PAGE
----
Mayor Gordo to Recommend Expanding Redistricting Task Force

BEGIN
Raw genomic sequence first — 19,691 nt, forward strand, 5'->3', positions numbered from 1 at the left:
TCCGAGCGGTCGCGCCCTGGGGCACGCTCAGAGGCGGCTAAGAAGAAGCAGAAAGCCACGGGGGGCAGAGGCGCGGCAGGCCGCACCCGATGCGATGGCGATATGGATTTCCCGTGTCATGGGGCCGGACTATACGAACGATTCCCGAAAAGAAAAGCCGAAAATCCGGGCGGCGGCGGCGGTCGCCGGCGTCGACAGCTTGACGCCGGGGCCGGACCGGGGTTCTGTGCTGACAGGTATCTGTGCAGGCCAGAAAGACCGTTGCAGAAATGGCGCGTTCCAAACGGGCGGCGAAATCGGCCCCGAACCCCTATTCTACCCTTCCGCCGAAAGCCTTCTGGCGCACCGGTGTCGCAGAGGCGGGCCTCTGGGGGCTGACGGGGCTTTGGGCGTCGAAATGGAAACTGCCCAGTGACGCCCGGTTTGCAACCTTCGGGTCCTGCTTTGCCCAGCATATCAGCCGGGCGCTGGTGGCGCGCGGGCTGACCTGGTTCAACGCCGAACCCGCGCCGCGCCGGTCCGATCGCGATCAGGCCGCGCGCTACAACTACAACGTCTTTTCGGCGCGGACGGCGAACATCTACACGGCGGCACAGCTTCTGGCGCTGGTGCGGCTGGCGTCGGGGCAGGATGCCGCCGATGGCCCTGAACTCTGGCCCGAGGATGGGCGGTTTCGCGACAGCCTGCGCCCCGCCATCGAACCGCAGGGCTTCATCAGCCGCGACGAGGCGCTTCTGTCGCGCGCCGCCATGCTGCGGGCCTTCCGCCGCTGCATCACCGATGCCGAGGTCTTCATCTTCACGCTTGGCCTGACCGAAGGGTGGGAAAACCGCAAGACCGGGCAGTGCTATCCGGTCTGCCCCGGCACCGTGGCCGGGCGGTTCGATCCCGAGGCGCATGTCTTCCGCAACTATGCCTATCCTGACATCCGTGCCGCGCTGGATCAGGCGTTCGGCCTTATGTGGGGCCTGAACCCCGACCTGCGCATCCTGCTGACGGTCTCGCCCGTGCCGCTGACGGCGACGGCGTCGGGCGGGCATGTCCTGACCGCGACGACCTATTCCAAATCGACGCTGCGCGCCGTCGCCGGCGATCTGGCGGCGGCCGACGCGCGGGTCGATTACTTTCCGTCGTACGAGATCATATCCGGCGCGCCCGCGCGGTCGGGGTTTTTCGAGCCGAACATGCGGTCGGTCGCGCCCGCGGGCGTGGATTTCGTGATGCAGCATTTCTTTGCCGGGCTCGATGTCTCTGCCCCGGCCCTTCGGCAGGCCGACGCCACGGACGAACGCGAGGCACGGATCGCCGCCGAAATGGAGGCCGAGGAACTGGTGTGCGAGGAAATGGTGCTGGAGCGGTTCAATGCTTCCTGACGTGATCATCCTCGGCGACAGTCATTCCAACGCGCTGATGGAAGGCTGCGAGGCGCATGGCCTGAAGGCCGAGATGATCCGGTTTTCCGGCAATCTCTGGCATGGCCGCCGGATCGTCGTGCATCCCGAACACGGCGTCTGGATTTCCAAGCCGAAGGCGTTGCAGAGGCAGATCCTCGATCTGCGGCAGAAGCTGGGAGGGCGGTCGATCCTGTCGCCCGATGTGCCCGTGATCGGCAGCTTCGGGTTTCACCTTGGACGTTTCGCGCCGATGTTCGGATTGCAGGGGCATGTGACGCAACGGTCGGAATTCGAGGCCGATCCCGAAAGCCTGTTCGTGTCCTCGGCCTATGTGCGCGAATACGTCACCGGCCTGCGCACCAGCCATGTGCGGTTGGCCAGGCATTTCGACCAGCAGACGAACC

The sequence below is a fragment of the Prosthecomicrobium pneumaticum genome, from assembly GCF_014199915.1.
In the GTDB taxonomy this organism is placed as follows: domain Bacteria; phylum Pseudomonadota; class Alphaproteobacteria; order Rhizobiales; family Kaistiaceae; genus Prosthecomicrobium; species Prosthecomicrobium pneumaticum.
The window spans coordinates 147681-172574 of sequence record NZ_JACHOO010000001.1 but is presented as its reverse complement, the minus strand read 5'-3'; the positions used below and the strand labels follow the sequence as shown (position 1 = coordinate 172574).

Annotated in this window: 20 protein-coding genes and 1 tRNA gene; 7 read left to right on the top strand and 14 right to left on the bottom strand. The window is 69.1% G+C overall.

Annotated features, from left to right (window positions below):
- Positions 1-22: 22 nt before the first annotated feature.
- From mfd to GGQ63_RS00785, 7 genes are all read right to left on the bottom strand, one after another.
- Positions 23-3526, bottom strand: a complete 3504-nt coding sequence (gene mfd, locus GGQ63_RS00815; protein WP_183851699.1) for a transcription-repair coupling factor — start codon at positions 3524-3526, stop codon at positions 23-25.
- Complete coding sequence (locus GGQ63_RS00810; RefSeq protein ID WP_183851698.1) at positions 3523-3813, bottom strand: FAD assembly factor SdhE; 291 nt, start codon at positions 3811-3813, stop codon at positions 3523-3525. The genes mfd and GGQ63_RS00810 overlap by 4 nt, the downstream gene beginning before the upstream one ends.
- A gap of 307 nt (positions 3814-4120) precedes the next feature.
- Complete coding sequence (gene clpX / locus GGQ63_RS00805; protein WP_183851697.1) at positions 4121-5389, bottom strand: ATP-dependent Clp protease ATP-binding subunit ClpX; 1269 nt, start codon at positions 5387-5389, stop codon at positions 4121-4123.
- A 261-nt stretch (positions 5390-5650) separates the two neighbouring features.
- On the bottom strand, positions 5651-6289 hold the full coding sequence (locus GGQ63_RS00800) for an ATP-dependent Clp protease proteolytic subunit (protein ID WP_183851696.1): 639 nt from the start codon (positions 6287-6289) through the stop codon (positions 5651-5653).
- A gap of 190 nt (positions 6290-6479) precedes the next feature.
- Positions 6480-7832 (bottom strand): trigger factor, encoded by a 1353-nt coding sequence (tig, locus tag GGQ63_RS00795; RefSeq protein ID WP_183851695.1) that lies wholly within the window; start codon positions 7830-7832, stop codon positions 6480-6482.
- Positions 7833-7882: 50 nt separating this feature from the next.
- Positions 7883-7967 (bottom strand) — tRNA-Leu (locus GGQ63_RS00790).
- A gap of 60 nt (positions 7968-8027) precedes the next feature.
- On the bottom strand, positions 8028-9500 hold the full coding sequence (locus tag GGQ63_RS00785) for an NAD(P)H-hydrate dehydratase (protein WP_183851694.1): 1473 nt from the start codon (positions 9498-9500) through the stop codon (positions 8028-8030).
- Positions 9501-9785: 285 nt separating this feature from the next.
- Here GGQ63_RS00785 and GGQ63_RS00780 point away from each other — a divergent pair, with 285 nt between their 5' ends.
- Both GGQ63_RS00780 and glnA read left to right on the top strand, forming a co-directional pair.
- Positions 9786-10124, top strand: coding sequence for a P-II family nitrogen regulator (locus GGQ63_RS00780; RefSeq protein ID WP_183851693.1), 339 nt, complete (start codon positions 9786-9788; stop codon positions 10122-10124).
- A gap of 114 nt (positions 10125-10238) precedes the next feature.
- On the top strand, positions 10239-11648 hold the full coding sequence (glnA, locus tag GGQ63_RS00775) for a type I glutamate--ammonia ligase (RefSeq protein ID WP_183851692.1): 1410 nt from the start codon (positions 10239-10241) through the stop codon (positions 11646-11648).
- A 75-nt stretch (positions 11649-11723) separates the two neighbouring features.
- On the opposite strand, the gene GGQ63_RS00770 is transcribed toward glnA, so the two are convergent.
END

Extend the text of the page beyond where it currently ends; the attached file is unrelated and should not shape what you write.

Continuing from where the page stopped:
first_img Name (required)  Mail (required) (not be published)  Website  Home of the Week: Unique Pasadena Home Located on Madeline Drive, Pasadena In response to local concerns by residents regarding the diversity of a local task force that will use Census data to redraw city council district borders, Mayor Victor Gordo told Pasadena Now on Wednesday he will ask the City Council to increase the number of seats on the task force.Every 10 years the City Council is mandated to use population data from the census to determine if any adjustments need to be made to council district boundaries.Typically, the City Council appoints a Redistricting Task Force to recommend new borders to council districts.On Monday, the mayor and the city’s seven council members appointed mostly affluent white residents to the task force, which raised some eyebrows among local residents.“After reviewing the individual councilmember appointments to the Redistricting Task Force, I am recommending that my council colleagues suggest names and support my nomination of three additional at large members to the task force in order to better reflect the diversity of our City,” Gordo said.“This will ensure all voices are at the table on a matter as important as the redrawing of Council District lines. It will also allow us to move swiftly in order that the Redistricting Task Force may begin its important work immediately.”It was not immediately known when the matter will appear on the City Council agenda.“Kudos to Mayor Gordo for not just acknowledging but acting on the need for diversity in the redistricting commission makeup,” said former District 1 City Councilmember Jacque Robinson. “I hope the council follows his lead and agrees to the addition of members.”Gordo, who initially had two picks, nominated local residents Rita Moreno and Vince Farhat.Along with Moreno and Farhat, Councilmembers John Kennedy and Felicia Williams appointed former Mayor Terry Tornek and former Councilmember Margaret McAustin, respectively.In District 1, Councilmember Tyron Hampton appointed David Coher. District 4 Councilmember Gene Masuda appointed Donald C. Nanney. In District 5, Councilmember Jessica Rivas appointed Jordan Vannini, District 6 Councilmember Steve Madison appointed Geoff Baum, and in District 7 Vice Mayor Andy Wilson appointed Francis Chen.The appointments were made as the city prepares to seat a police oversight commission, which is one of the most diverse commissions in the city.“Communities of interest are at risk of being left extremely vulnerable in the redistricting process when representation is absent,” said Patrice Marshall McKenzie, who interviewed for a spot on the police oversight commission on Monday.The redistricting plan must be submitted by Dec. 15. The council must hold at least four public hearings before approving the map.In 2012, the City Council voted 6-1 to shift the districts slightly, resulting in the exchange of about 1,392 people from one district to another.It was not yet known how much the lines would be redrawn.According to information released on Monday, Census data showed the state’s growth slowing dramatically. The slowdown resulted in the loss of one state congressional seat.The city first drew district lines in 1980, after the city’s election system was changed from citywide runoffs to district only elections. This paved the way for the election of minority candidates and a greater emphasis on neighborhood concerns.In the 10-year period between 1980 and 1990, the city’s population increased by 11%, becoming more racially and ethnically diverse.According to the city’s website, during that time the Hispanic population increased to 27.3% of the total city population by 1990.In 1993, district lines were redrawn based on census data to increase voting opportunities for the city’s growing Latino population, which eventually led to Gordo’s election.That same year, the name for Pasadena’s elected representatives was officially changed from Board of Directors, a term associated with corporations to the City Council.Gordo said local residents don’t have to be appointed to have their say on redistricting.Although Gordo will recommend the task force be expanded, he called on other residents to attend the public meetings during the process.“All residents are encouraged to actively participate in the redistricting process and make their voices heard by attending public hearings and providing comments to the task force,” Gordo said. 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